For this series of FM synthesis music I want to go into a fair bit of detail regarding FM synthesis. Especially experimenting with FM synthesisers to make retro music. However this slightly shorter article is going to give a quick overview of the most popular method for creating retro FM game music.
One of the most popular ways to make chiptune music in this day and age is utilising trackers. Trackers are in essence a simplified Digital Audio Workstation (DAW) which rather than being laid out horizontally, for instance how Logic, Ableton, Fruity Loops and other DAW’s are, they are laid out vertically. Typical to trackers are the six following areas:
– Channels (tracks) (these run vertically down and from left to right)
There’s some great written and video tutorials online which go in-depth about using trackers so I won’t go into detail here. But essentially trackers work by ordering samples which have been pitched by note value into patterns and orders on the channels. Effects are then used to further enhance the programmed material. Effects in trackers however aren’t the usual reverb, delay, chorus, etc. that you may find in a DAW. But rather ways to add variation to the programmed notes in terms of pitch, stereo positioning and volume. Such effects include Arpeggios, Vibrato, Portamento, Tremolo and Panning.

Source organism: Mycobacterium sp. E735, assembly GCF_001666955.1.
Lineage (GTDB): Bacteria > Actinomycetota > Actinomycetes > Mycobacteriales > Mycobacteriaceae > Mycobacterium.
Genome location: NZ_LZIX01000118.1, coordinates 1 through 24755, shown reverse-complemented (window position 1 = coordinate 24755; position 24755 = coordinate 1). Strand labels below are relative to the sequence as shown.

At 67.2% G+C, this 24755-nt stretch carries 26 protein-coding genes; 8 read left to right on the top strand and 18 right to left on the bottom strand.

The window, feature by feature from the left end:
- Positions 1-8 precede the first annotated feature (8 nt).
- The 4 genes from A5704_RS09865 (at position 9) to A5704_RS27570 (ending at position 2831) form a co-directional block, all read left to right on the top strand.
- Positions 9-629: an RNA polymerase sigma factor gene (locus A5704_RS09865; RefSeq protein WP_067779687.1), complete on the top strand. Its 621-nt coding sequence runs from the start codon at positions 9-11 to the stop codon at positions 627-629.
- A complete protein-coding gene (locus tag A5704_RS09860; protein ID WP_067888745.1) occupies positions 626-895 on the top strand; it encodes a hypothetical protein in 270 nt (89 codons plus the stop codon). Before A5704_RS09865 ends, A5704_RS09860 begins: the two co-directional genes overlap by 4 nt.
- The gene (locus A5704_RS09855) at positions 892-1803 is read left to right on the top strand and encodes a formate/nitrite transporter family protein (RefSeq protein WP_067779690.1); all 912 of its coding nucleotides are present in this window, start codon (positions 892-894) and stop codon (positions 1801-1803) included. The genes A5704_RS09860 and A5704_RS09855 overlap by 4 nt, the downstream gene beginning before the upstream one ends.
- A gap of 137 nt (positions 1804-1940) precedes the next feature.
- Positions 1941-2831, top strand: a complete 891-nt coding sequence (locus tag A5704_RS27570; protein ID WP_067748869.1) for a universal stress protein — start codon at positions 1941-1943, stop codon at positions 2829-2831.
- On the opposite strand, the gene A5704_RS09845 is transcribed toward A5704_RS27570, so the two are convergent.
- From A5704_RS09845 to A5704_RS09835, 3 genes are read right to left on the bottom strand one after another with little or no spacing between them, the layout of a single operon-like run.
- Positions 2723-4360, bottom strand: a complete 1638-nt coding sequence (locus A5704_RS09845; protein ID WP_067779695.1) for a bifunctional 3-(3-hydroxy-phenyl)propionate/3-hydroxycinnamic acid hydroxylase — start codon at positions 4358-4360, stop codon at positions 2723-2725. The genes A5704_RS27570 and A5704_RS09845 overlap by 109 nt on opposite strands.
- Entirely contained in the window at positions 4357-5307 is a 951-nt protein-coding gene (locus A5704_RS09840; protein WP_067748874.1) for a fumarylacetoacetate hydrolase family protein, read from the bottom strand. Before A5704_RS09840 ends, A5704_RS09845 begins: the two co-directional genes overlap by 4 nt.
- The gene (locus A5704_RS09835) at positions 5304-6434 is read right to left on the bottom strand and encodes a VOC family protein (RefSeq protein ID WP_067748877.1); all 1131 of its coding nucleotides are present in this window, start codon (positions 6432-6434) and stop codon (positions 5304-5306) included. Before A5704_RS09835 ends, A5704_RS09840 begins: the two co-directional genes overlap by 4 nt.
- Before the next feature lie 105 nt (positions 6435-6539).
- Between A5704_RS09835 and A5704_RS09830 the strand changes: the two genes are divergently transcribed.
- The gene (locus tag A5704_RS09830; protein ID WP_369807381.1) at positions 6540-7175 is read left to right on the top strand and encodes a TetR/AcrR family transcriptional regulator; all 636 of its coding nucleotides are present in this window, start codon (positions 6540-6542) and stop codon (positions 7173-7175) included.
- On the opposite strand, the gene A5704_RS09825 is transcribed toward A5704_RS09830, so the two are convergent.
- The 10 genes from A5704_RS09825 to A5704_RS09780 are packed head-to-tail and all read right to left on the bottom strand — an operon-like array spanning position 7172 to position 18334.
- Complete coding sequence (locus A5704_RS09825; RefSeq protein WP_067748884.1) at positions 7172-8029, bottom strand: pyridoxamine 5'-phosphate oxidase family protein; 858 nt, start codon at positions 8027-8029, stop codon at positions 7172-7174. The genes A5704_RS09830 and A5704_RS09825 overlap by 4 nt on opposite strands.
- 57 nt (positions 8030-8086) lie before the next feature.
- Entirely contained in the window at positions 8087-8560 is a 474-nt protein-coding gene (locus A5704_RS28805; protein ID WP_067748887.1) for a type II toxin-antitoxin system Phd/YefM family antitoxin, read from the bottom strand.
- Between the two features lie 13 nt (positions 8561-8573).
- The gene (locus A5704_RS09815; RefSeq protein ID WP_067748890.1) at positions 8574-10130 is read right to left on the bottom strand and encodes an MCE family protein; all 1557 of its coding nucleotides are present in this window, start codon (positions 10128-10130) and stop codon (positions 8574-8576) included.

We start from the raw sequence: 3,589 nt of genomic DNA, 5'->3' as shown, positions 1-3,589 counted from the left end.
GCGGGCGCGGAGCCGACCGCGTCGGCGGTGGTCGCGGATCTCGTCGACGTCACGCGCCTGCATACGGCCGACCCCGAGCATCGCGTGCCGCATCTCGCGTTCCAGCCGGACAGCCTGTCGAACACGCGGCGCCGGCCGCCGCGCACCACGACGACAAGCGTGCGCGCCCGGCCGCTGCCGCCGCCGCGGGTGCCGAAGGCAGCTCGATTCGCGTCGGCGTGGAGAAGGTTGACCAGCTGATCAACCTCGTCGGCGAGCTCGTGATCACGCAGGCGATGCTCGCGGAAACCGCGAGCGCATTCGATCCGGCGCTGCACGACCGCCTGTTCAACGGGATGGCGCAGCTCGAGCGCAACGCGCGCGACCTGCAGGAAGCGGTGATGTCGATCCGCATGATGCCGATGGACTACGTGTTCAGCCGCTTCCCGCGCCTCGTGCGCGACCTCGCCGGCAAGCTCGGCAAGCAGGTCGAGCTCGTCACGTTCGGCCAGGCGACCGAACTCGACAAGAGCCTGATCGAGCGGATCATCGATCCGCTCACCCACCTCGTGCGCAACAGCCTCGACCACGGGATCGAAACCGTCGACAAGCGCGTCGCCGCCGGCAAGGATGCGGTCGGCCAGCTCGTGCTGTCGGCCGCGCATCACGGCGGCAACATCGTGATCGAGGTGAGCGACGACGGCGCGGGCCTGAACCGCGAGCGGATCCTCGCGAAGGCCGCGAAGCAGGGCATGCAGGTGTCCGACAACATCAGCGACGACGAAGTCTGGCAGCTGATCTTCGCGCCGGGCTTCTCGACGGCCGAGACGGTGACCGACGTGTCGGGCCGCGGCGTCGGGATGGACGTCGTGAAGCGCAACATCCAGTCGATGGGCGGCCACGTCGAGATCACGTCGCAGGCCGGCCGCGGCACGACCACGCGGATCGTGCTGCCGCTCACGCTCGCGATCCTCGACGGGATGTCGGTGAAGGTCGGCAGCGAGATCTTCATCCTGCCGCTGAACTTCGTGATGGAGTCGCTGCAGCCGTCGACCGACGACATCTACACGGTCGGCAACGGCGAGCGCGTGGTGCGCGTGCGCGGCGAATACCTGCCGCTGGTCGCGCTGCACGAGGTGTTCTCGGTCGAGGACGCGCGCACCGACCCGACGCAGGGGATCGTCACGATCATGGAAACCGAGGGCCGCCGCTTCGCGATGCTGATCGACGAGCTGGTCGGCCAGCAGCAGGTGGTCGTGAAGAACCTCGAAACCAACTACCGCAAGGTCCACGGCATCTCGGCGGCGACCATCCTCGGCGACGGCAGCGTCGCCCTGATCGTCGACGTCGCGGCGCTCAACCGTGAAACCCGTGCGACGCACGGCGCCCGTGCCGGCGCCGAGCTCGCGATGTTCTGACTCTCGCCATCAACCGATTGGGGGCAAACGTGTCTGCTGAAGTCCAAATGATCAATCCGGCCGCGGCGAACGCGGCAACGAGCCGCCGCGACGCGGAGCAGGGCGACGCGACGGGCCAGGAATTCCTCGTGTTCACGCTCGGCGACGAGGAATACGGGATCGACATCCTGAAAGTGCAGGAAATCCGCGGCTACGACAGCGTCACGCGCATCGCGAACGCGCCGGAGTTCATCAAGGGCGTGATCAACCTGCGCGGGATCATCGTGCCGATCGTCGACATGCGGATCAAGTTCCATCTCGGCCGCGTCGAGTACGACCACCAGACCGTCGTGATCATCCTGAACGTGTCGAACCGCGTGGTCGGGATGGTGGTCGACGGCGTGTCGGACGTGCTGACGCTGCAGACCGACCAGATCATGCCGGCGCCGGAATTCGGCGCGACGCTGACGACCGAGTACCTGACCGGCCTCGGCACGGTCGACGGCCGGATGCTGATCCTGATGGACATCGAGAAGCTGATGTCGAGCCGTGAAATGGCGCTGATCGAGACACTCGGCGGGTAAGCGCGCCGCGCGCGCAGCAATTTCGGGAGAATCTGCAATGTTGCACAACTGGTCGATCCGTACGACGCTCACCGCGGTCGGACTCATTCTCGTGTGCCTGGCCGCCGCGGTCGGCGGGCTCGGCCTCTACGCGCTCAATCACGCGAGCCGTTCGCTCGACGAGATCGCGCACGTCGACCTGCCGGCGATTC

As mentioned in the previous article there are a number of classic audio chips out there that were used in gaming systems. One chip that was specifically mentioned was the Yamaha YM2612 which was used notably in the Sega Genesis and Megadrive systems. This chip, along with others, have support from such trackers as DefleMask. Meaning you can program audio for specific chips using these trackers.
For further reading (and viewing) I have included some links below of both trackers and tutorials on using them.
DefleMask Tutorial 1: https://www.youtube.com/watch?v=eGCsrzaIFDE
Techniques Of Chipping: http://milkytracker.org/docs/Vhiiula-TechniquesOfChipping.txt
Making A Chiptune: https://www.youtube.com/watch?v=-TYyDLElP4c
Throughout my years studying music composition and production I have learnt how to program synthesizers for certain projects. As part of this it was a wise idea to learn how to program FM synthesisers. FM synthesis isn’t as easy to get to grips with as subtractive synthesis but it does reap rewards once learned. So throughout future articles, I will discuss how to program FM synthesisers. In discussion will be programming various sounds and how to get the synths sounding retro. Part of this will be covering numerous techniques of how to achieve the retro sound by means of modern effects such as bitcrushing. But we will also look into what else can be done to give the synthesizers and audio the retro game sound.
Joe Gilliver – BA Hons (Ocular Audio)
Composer | Producer | Sound Designer